Fidel Castro, revolutionary leader of Cuba, was born on August 13, 1926 in Mayari, Cuba. As a boy, he lived on his family's sugar plantation where his father, Angel Castro, processed sugar on his fields and transported them to other parts of Cuba. Fidel Castro worked on the sugar plantation, until he was six, when he convinced his parents to let him go to school.
At first, Castro attended local public school but later, after his scholastic talents were recognized, he was tutored and enrolled in Santiago de Cuba's La Salle School. There, he did not follow the rules and challenged the authority of the priests who run the school. Because of his behavior he was sent to a Catholic school called Dolores Colegio, which had high disciplinary and academic standards. He was there disciplined and learned the value of authority. In 1940, Castro attended Colegio Belen and studied Cuban history.
He also developed athletic skills there, being named the school's best athlete. Castro entered the University of Havana Law School, where he became involved in politics. He earned a law degree by 1950, and went into practice.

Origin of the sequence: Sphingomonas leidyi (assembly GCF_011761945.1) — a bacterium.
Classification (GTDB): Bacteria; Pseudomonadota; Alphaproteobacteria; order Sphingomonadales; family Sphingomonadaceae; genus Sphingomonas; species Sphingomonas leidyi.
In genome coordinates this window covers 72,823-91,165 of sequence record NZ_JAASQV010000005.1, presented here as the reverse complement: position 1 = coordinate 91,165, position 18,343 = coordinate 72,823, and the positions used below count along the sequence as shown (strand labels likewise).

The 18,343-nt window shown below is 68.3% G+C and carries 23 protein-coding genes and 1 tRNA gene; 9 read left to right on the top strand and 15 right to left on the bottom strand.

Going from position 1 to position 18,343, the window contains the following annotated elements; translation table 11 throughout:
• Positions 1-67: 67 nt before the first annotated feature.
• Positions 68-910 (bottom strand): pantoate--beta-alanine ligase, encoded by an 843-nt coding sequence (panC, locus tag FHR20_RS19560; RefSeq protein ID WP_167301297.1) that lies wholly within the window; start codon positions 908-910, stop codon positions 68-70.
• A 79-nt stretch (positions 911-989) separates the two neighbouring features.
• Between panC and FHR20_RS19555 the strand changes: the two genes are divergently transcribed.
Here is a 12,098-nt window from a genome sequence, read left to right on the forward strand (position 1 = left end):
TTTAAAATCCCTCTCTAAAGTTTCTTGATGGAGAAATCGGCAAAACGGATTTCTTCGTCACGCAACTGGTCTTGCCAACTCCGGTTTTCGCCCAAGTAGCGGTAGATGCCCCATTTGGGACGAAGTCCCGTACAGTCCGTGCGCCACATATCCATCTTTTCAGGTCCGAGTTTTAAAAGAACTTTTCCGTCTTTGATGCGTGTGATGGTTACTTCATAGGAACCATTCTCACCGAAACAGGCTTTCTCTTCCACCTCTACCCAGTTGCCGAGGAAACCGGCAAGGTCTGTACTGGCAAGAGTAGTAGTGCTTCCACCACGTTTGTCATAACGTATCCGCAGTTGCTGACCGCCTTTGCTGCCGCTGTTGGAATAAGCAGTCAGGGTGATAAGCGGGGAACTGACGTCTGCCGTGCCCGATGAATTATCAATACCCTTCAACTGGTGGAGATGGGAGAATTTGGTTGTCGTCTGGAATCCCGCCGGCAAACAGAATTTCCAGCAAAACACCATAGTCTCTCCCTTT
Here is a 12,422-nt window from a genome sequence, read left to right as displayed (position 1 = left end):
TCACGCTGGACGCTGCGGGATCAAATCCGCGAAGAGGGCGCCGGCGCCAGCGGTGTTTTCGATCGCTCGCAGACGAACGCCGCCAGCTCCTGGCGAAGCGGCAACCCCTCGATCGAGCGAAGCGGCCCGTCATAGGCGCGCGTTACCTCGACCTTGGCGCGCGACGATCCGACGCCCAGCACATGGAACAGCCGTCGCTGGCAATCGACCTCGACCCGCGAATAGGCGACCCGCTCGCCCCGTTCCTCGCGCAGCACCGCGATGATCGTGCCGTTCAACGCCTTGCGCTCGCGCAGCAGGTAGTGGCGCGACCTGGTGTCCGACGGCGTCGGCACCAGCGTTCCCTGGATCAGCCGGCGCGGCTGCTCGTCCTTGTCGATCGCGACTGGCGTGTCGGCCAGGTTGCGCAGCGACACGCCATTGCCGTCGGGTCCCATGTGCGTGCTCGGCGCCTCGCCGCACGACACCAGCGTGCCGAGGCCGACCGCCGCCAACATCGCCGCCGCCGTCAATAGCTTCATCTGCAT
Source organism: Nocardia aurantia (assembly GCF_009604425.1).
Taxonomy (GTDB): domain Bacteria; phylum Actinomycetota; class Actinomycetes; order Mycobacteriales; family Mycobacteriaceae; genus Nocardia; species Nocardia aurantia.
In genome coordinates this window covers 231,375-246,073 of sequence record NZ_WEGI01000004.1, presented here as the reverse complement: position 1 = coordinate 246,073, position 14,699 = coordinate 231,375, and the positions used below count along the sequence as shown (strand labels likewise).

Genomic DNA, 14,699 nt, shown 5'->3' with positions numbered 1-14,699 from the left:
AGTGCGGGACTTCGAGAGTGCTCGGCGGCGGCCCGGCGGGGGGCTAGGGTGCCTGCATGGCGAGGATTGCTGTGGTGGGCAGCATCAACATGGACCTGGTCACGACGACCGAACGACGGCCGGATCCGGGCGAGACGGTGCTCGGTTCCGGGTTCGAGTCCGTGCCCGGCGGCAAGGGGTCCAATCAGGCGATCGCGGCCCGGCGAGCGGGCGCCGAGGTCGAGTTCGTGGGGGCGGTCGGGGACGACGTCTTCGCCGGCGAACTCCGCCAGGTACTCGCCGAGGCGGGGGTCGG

In 1952, Castro wanted to campaign for a parliamentary seat in the election, but the government of President Carlos Prio Socarras was overthrown by General Fulgencio Batista. Castro went to court and charged the dictator with going against the constitution. When the court rejected him, he joined 165 men in an attack on the Barracks in Oriente province in 1953. The attack failed, half the men were killed, and Castro was taken prisoner and released in 1955.
After Castro tried to oppose the military dictatorship by peaceful means and was unsuccessful, he organized the 26th of July Revolutionary movement. The group consisted of 82 whose first attack was launched once...